It was a unique moment when world leaders adopted the sustainable development goals (SDGs) in 2015. Every single government in the world – informed by input from millions of citizens, private sector leaders, and nonprofit experts – came together at the United Nations to agree to a collective, ambitious vision for a better future for everyone, at a time of considerable international tension in other domains. The vision outlined by the 17 SDGs includes the ambition to end poverty and hunger, ensure kids get quality education, empower girls and women as equal to men in all walks of life, and steward natural resources for the future health of all our societies.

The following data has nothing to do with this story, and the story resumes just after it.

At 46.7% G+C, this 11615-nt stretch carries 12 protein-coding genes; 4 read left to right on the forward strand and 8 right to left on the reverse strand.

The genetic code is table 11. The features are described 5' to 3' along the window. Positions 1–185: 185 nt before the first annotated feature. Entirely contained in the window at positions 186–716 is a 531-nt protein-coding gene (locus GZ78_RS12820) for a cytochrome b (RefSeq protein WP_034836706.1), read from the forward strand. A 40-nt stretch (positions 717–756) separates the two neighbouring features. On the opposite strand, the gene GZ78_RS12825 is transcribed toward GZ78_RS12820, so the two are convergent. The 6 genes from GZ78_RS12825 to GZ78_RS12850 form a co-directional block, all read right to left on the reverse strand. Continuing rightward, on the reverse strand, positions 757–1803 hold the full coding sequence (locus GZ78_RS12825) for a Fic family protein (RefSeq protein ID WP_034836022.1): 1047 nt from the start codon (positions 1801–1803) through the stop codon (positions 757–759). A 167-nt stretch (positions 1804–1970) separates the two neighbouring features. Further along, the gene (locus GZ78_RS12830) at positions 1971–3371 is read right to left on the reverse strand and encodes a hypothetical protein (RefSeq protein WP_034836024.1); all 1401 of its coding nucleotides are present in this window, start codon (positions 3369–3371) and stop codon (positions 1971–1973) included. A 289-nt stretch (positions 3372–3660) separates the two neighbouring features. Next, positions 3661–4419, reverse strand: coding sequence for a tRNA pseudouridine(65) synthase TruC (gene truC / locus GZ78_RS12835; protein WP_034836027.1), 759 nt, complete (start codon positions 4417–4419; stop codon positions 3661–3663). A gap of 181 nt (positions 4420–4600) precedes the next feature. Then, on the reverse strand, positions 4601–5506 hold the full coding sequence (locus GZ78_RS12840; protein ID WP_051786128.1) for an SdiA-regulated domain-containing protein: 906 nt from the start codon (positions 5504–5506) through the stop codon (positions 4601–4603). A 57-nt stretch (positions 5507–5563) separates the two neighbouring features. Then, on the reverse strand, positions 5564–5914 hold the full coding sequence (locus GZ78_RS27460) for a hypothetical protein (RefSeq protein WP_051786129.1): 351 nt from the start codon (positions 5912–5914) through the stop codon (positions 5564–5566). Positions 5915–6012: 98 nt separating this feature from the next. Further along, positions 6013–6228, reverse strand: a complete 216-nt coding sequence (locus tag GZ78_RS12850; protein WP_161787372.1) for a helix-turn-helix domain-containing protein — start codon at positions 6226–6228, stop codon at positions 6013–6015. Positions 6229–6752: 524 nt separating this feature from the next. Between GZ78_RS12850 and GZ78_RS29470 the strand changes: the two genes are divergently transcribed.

In parallel, countries worked to craft what we now recognize as a landmark global deal on climate change, agreed in Paris at the end of 2015 and entering into force this November. While the two processes were separate, the SDGs and the Paris Agreement are indivisible in substance. Indeed, the SDGs include “urgent action to combat climate change” as Goal 13 – and are only achievable if the curve of climate change is bent. Left unchecked, rising sea levels and extreme weather events such as droughts and floods, will set back global efforts to eliminate poverty, alleviate hunger, and improve public health, even as rising temperatures disrupt ecosystems on land and in the seas. Climate action, in turn, depends on ambition and innovation in the systems addressed by the SDGs – like agriculture, energy, and infrastructure.